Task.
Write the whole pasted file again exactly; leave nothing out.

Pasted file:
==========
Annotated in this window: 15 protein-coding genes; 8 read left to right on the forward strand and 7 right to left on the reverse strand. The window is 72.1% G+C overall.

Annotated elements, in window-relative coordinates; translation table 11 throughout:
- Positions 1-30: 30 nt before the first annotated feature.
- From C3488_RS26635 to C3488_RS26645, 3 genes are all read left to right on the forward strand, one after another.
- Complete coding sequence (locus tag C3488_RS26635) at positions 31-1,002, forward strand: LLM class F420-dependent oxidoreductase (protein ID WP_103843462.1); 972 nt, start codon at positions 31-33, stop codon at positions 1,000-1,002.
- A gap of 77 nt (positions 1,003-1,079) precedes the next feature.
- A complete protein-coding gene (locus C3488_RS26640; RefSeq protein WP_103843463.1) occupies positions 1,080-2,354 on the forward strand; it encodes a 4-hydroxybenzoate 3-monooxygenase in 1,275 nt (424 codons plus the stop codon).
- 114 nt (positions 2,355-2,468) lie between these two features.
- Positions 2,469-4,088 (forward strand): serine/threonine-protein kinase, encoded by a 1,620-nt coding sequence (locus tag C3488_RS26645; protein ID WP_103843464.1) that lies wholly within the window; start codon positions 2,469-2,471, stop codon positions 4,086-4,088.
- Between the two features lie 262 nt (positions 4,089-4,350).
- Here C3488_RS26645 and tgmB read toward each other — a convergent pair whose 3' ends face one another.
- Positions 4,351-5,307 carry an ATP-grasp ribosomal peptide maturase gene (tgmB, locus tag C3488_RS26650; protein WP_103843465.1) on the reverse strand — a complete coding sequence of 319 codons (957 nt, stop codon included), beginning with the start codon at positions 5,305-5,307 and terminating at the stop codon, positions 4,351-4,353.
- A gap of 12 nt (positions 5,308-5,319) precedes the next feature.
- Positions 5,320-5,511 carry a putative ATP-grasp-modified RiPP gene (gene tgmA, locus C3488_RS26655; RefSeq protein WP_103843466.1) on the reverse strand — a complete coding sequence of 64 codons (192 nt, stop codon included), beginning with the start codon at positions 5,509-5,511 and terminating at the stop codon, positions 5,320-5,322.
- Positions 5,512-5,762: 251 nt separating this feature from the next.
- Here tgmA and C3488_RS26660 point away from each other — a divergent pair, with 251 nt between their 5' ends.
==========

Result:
Annotated in this window: 15 protein-coding genes; 8 read left to right on the forward strand and 7 right to left on the reverse strand. The window is 72.1% G+C overall.

Annotated elements, in window-relative coordinates; translation table 11 throughout:
- Positions 1-30: 30 nt before the first annotated feature.
- From C3488_RS26635 to C3488_RS26645, 3 genes are all read left to right on the forward strand, one after another.
- Complete coding sequence (locus tag C3488_RS26635) at positions 31-1,002, forward strand: LLM class F420-dependent oxidoreductase (protein ID WP_103843462.1); 972 nt, start codon at positions 31-33, stop codon at positions 1,000-1,002.
- A gap of 77 nt (positions 1,003-1,079) precedes the next feature.
- A complete protein-coding gene (locus C3488_RS26640; RefSeq protein WP_103843463.1) occupies positions 1,080-2,354 on the forward strand; it encodes a 4-hydroxybenzoate 3-monooxygenase in 1,275 nt (424 codons plus the stop codon).
- 114 nt (positions 2,355-2,468) lie between these two features.
- Positions 2,469-4,088 (forward strand): serine/threonine-protein kinase, encoded by a 1,620-nt coding sequence (locus tag C3488_RS26645; protein ID WP_103843464.1) that lies wholly within the window; start codon positions 2,469-2,471, stop codon positions 4,086-4,088.
- Between the two features lie 262 nt (positions 4,089-4,350).
- Here C3488_RS26645 and tgmB read toward each other — a convergent pair whose 3' ends face one another.
- Positions 4,351-5,307 carry an ATP-grasp ribosomal peptide maturase gene (tgmB, locus tag C3488_RS26650; protein WP_103843465.1) on the reverse strand — a complete coding sequence of 319 codons (957 nt, stop codon included), beginning with the start codon at positions 5,305-5,307 and terminating at the stop codon, positions 4,351-4,353.
- A gap of 12 nt (positions 5,308-5,319) precedes the next feature.
- Positions 5,320-5,511 carry a putative ATP-grasp-modified RiPP gene (gene tgmA, locus C3488_RS26655; RefSeq protein WP_103843466.1) on the reverse strand — a complete coding sequence of 64 codons (192 nt, stop codon included), beginning with the start codon at positions 5,509-5,511 and terminating at the stop codon, positions 5,320-5,322.
- Positions 5,512-5,762: 251 nt separating this feature from the next.
- Here tgmA and C3488_RS26660 point away from each other — a divergent pair, with 251 nt between their 5' ends.